Normally, I do not write book reviews, but I recently heard an outstanding talk by Chade-Meng Tan, who trains Google employees to meditate, practice mindfulness, and improve their emotional intelligence. His talk motivated me to buy his book, Search Inside Yourself: The Unexpected Path to Achieving Success, Happiness (and World Peace), and reading his book lead me to think, “I should write about this,” which I am doing here, and now!
What do meditation, emotional intelligence and searching inside yourself have to do with your money and your heart? This is a good question! One of the goals of my blog is to help you make wiser choices about what you do with your money, in ways that take both your rational brain and your emotional heart into account. In a similar vein, this book offers suggestions and tools to manage our emotions in ways that will improve your professional success, your interpersonal relationships and your overall happiness.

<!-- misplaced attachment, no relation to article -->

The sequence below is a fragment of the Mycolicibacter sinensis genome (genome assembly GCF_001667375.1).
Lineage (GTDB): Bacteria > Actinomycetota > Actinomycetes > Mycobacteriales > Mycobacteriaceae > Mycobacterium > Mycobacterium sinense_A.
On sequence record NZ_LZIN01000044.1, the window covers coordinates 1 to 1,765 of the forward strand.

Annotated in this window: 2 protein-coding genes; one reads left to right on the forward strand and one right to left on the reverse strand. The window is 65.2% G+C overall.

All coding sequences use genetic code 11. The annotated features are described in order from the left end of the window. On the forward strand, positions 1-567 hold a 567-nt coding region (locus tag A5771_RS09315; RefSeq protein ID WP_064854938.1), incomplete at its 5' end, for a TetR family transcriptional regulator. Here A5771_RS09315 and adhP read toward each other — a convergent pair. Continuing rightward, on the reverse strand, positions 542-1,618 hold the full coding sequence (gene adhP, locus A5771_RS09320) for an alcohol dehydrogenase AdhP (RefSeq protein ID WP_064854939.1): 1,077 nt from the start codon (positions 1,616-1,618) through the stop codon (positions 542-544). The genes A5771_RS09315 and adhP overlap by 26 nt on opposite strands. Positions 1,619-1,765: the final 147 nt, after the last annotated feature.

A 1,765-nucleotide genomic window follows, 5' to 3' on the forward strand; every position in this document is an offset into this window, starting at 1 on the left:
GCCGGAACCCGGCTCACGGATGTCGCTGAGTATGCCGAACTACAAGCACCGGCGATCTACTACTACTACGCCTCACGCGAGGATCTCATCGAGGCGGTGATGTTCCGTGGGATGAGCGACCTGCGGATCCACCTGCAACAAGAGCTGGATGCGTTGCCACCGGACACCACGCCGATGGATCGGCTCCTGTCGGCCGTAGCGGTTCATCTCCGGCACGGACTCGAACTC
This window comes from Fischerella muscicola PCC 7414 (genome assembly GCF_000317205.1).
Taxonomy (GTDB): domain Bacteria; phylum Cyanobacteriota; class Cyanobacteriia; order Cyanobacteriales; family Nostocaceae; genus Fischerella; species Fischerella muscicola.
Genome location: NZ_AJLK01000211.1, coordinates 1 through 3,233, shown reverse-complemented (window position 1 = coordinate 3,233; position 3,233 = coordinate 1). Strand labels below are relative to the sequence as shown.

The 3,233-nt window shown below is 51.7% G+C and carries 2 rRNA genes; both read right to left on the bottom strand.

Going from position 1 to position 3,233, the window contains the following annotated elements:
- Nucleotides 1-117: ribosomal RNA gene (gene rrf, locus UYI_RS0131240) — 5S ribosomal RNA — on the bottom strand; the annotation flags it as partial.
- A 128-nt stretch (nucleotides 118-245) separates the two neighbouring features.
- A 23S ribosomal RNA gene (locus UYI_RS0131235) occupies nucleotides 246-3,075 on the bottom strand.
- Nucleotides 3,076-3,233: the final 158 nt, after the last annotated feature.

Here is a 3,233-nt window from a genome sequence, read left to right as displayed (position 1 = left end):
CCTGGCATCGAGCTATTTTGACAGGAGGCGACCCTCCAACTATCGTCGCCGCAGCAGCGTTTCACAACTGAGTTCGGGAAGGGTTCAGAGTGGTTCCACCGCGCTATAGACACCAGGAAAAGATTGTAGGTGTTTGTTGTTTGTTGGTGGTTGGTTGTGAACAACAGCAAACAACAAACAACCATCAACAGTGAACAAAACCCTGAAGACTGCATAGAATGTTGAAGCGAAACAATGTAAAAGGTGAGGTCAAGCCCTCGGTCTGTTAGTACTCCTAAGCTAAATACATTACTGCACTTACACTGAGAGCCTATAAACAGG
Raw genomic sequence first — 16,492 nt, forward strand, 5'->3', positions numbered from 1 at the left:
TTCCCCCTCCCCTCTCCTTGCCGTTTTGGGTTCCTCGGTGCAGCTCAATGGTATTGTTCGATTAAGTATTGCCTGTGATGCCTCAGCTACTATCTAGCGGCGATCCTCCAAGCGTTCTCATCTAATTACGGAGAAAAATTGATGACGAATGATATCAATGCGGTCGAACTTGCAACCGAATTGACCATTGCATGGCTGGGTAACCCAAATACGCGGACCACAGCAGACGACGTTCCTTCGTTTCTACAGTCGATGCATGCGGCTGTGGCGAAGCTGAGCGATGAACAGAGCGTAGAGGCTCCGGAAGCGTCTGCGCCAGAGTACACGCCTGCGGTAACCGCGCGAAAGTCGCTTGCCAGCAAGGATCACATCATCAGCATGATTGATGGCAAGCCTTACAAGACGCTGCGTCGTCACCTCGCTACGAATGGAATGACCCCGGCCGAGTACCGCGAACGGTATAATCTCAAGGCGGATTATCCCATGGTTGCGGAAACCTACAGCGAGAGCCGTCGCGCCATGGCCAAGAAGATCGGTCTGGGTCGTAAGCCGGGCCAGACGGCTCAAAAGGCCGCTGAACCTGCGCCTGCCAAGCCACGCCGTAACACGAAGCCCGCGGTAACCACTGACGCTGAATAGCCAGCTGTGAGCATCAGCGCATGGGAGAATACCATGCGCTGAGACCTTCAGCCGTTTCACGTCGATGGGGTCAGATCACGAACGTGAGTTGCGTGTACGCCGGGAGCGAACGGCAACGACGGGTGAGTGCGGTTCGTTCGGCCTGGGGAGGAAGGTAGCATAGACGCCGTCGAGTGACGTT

Why should we trust the author to advise us on how to achieve professional success, better relationships and personal happiness? Well, I will tell you. Meng spent years as a hot shot Google engineer, and later worked as a manager at Google directing other engineers. His current job description at Google is even more ambitious: "Enlighten minds, open hearts, create world peace.” WOW!